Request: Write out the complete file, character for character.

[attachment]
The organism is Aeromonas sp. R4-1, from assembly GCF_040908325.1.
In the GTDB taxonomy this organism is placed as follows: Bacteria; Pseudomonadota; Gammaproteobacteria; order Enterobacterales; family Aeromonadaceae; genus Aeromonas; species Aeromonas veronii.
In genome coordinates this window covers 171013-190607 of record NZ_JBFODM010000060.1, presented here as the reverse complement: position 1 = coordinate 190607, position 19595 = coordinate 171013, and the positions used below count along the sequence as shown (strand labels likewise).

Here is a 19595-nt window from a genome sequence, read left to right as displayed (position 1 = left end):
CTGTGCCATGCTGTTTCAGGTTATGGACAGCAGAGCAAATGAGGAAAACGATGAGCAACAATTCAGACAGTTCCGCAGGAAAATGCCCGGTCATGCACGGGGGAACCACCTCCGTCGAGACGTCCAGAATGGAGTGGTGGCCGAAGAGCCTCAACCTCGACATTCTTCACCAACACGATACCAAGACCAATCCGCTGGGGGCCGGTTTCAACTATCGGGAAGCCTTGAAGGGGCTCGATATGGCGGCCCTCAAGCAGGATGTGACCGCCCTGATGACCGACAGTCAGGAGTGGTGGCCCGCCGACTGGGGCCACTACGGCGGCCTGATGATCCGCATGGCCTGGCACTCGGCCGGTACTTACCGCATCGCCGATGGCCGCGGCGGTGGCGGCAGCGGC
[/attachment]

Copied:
The organism is Aeromonas sp. R4-1, from assembly GCF_040908325.1.
In the GTDB taxonomy this organism is placed as follows: Bacteria; Pseudomonadota; Gammaproteobacteria; order Enterobacterales; family Aeromonadaceae; genus Aeromonas; species Aeromonas veronii.
In genome coordinates this window covers 171013-190607 of record NZ_JBFODM010000060.1, presented here as the reverse complement: position 1 = coordinate 190607, position 19595 = coordinate 171013, and the positions used below count along the sequence as shown (strand labels likewise).

Here is a 19595-nt window from a genome sequence, read left to right as displayed (position 1 = left end):
CTGTGCCATGCTGTTTCAGGTTATGGACAGCAGAGCAAATGAGGAAAACGATGAGCAACAATTCAGACAGTTCCGCAGGAAAATGCCCGGTCATGCACGGGGGAACCACCTCCGTCGAGACGTCCAGAATGGAGTGGTGGCCGAAGAGCCTCAACCTCGACATTCTTCACCAACACGATACCAAGACCAATCCGCTGGGGGCCGGTTTCAACTATCGGGAAGCCTTGAAGGGGCTCGATATGGCGGCCCTCAAGCAGGATGTGACCGCCCTGATGACCGACAGTCAGGAGTGGTGGCCCGCCGACTGGGGCCACTACGGCGGCCTGATGATCCGCATGGCCTGGCACTCGGCCGGTACTTACCGCATCGCCGATGGCCGCGGCGGTGGCGGCAGCGGC